Gardening Books for Spring

My mom had a huge garden when I was growing up, so I spent a lot of my summer working in the dirt:  weeding, planting, weeding, watering, weeding, and harvesting.  Every once in a while I’m sure I expressed my dislike for the chores (complained constantly!) but those sweet strawberries and fresh beans and sugar peas sure did taste good!

My mom was surprised (shocked) that I started my own garden when I grew up (remember the complaining?), but I enjoyed growing my own food.  I didn’t experiment very much, but mostly just grew the same things my mom did.  But then my younger son Nathan came along.  He would come with me to the store to buy seeds, using the pictures on the seed packets to choose new plants for the garden.  The most interesting plant we ever had was a loofah gourd, which we actually did harvest and dry, and Nathan used it in the bath!

Now that spring is formally here (I say “formally” because we actually had snow three days ago),  it is a great time to read about gardens…and there are some wonderful new gardening books for preschool through elementary kids.

And Then It’s Spring by Julie Fogliano, illustrated by Erin Stead. 9781596436244. 2012. Gr PK-2.

Those of us who live where winter means white snow, and early spring means lots of brown, will relate to this book about waiting, waiting, waiting for that first sight of green.  A little boy plants some seeds and wishes for rain and something besides brown.  A week goes by, and he worries about his seeds and wonders if the birds are to blame, or maybe it’s the stomping bears.  Another week, and it is still brown—but a brown that “has a greenish hum that you can only hear if you put your ear to the ground and close your eyes.”  Charming illustrations by Caldecott winner Erin Stead add to this sweet story about anticipating spring.

Think Like a Scientist in the Garden by Matt Mullins. 9781610801669. 2012. Gr 3-6.

Science experiments aren’t only done by white-coated scientists in a carefully controlled laboratory.  This book teaches children how to search for answers in the garden. Photographs and illustrations help readers use their thinking and observation skills while studying plant life cycles, learning what makes plants green, and experimenting on acid rain. Follow the steps that scientists take…and find out how your garden grows.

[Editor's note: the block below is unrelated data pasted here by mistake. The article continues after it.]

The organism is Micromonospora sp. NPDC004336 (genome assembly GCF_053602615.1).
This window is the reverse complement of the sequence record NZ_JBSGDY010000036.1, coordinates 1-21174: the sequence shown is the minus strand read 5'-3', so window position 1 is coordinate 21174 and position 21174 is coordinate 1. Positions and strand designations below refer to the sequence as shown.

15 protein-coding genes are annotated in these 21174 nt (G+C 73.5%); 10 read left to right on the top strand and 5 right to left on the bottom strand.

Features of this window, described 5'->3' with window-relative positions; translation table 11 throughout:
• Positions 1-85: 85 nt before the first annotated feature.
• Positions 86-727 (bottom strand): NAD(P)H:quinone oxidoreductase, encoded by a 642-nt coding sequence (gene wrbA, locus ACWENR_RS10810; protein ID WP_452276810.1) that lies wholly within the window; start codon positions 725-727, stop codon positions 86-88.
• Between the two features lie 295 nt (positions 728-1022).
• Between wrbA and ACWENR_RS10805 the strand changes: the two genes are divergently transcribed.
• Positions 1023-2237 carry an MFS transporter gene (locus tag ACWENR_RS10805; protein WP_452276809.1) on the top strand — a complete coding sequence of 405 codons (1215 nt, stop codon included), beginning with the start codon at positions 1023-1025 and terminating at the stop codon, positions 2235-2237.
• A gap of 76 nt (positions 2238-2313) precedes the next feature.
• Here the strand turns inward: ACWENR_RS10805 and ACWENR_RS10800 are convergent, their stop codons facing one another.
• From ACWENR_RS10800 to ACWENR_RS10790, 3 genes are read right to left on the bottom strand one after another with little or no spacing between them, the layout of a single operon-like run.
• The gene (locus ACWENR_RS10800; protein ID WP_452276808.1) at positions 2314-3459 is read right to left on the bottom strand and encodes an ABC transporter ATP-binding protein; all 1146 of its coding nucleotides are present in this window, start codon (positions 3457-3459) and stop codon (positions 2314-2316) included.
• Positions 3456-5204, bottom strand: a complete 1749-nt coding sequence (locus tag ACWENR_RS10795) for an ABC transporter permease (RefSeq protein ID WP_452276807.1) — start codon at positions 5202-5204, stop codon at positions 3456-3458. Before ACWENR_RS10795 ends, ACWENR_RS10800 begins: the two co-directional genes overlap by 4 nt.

How Does My Garden Grow? by DK Publishing. 9780756671945. 2011. Gr 2-5.

Using colorful photographs, How Does My Garden Grow? shows the whole process of planting seeds in a variety of containers and watching the plants grow—while learning about the parts of plants and their life cycles.  Activities, experiments, art projects, and even magic tricks add to the fun.

So you’ve planted your seeds and grown your plants and harvested your crops.  Now what?  These two new series go beyond the ordinary life-cycle gardening books to show children how to prepare their crops for the table.

Cool Basil from Garden to Table : How to Plant, Grow, and Prepare Basil from the Cool Garden to Table series, by Katherine Hengel. 9781617831829. 2012. Gr 3-6.

With pictures illustrating each step of growing and preparing, Cool Basil provides easy recipes with clear instructions for making six delicious dishes, including basil parmesan dip, Thai noodles and basil, and basil-lemon cake.  Each book also includes a two-page spread picturing all of the ingredients used in the recipes; another spread contains photos of all the tools needed; and a third spread uses photos to define cooking terms.  The other titles in the series give the same treatment to carrots, beans, leaf lettuce, potatoes, and tomatoes.  Yum!

Grow Your Own Sandwich from the Grow It Yourself! series, by John Malam. 9781432951085. 2012. Gr K-2.

Bright close-up photos show primary students how to grow tomatoes, what the different varieties look like, and how to make a delicious tomato and cheese sandwich.  Learn how to raise strawberries in Grow Your Own Smoothie, harvest fava beans in Grow Your Own Snack, and grow pumpkins in Grow Your Own Soup.  You can even learn about catnip in Grow Your Own Cat Toy.

I no longer have a vegetable garden, but I do have a couple small flower/shrub beds by my house.  Remember my dislike for weeding?  Still true, but now I display a small sign:  “Weeds for Sale—Pick Your Own.”

And here, just like zucchini, are a few more titles:

10 Hungry Rabbits : Counting & Color Concepts by Anita Lobel. 9780375968648. 2012. Gr PK-1.

First Garden : The White House Garden and How It Grew by Robbin Gourley.  9780547482248. 2011. Gr 1-3.

One Watermelon Seed by Celia Barker Lottridge, illustrated by Karen Patkau. 9781554550340. 2008. PK-1.

Planting the Wild Garden by Kathryn O. Galbraith, illustrated by Wendy Halperin. 9781561455638. 2011. Gr PK-2.

Secrets of the Garden : Food Chains and the Food Web in Our Backyard by Kathleen W. Zoehfeld, illustrated by Priscilla Lamont. 9780517709917. 2012. K-3.

Seed, Soil, Sun : Earth’s Recipe for Food by Cris Peterson. 9781590787137. 2010. Gr PK-3.

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